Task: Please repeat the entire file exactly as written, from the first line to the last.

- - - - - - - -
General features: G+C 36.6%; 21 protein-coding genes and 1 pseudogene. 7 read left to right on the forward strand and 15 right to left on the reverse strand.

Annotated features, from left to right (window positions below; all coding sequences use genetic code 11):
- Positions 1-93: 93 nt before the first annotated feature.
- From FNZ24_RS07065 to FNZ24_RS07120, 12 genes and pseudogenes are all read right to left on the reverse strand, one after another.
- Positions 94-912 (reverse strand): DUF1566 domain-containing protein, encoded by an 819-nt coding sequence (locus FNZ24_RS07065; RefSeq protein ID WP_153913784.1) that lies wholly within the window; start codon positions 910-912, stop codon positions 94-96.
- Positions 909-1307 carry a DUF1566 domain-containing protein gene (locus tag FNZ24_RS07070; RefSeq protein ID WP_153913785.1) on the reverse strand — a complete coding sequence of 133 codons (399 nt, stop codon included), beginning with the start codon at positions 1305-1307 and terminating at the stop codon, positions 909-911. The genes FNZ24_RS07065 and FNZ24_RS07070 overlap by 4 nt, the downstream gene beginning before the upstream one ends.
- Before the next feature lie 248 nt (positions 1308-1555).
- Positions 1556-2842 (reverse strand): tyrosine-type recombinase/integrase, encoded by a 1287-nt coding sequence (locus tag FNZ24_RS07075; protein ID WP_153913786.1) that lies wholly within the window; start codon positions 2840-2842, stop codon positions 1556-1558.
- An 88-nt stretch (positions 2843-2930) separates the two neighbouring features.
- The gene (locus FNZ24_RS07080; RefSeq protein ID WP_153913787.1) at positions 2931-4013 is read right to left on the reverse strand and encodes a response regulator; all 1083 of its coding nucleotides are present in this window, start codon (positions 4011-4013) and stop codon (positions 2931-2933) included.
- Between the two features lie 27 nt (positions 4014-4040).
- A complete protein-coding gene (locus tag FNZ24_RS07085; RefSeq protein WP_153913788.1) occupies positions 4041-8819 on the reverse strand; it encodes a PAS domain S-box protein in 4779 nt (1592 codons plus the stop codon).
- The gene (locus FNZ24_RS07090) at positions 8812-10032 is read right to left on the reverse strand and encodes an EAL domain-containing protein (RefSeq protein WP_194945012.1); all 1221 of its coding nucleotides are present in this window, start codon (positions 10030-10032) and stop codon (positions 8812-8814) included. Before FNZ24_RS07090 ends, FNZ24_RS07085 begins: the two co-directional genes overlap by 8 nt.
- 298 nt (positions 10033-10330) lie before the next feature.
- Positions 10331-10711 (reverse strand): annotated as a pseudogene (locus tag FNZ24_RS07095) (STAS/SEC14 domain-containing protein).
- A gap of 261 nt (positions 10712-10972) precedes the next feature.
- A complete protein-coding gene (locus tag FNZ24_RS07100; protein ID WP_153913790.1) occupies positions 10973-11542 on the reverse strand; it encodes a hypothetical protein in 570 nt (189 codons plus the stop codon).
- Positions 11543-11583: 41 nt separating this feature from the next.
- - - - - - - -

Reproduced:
General features: G+C 36.6%; 21 protein-coding genes and 1 pseudogene. 7 read left to right on the forward strand and 15 right to left on the reverse strand.

Annotated features, from left to right (window positions below; all coding sequences use genetic code 11):
- Positions 1-93: 93 nt before the first annotated feature.
- From FNZ24_RS07065 to FNZ24_RS07120, 12 genes and pseudogenes are all read right to left on the reverse strand, one after another.
- Positions 94-912 (reverse strand): DUF1566 domain-containing protein, encoded by an 819-nt coding sequence (locus FNZ24_RS07065; RefSeq protein ID WP_153913784.1) that lies wholly within the window; start codon positions 910-912, stop codon positions 94-96.
- Positions 909-1307 carry a DUF1566 domain-containing protein gene (locus tag FNZ24_RS07070; RefSeq protein ID WP_153913785.1) on the reverse strand — a complete coding sequence of 133 codons (399 nt, stop codon included), beginning with the start codon at positions 1305-1307 and terminating at the stop codon, positions 909-911. The genes FNZ24_RS07065 and FNZ24_RS07070 overlap by 4 nt, the downstream gene beginning before the upstream one ends.
- Before the next feature lie 248 nt (positions 1308-1555).
- Positions 1556-2842 (reverse strand): tyrosine-type recombinase/integrase, encoded by a 1287-nt coding sequence (locus tag FNZ24_RS07075; protein ID WP_153913786.1) that lies wholly within the window; start codon positions 2840-2842, stop codon positions 1556-1558.
- An 88-nt stretch (positions 2843-2930) separates the two neighbouring features.
- The gene (locus FNZ24_RS07080; RefSeq protein ID WP_153913787.1) at positions 2931-4013 is read right to left on the reverse strand and encodes a response regulator; all 1083 of its coding nucleotides are present in this window, start codon (positions 4011-4013) and stop codon (positions 2931-2933) included.
- Between the two features lie 27 nt (positions 4014-4040).
- A complete protein-coding gene (locus tag FNZ24_RS07085; RefSeq protein WP_153913788.1) occupies positions 4041-8819 on the reverse strand; it encodes a PAS domain S-box protein in 4779 nt (1592 codons plus the stop codon).
- The gene (locus FNZ24_RS07090) at positions 8812-10032 is read right to left on the reverse strand and encodes an EAL domain-containing protein (RefSeq protein WP_194945012.1); all 1221 of its coding nucleotides are present in this window, start codon (positions 10030-10032) and stop codon (positions 8812-8814) included. Before FNZ24_RS07090 ends, FNZ24_RS07085 begins: the two co-directional genes overlap by 8 nt.
- 298 nt (positions 10033-10330) lie before the next feature.
- Positions 10331-10711 (reverse strand): annotated as a pseudogene (locus tag FNZ24_RS07095) (STAS/SEC14 domain-containing protein).
- A gap of 261 nt (positions 10712-10972) precedes the next feature.
- A complete protein-coding gene (locus tag FNZ24_RS07100; protein ID WP_153913790.1) occupies positions 10973-11542 on the reverse strand; it encodes a hypothetical protein in 570 nt (189 codons plus the stop codon).
- Positions 11543-11583: 41 nt separating this feature from the next.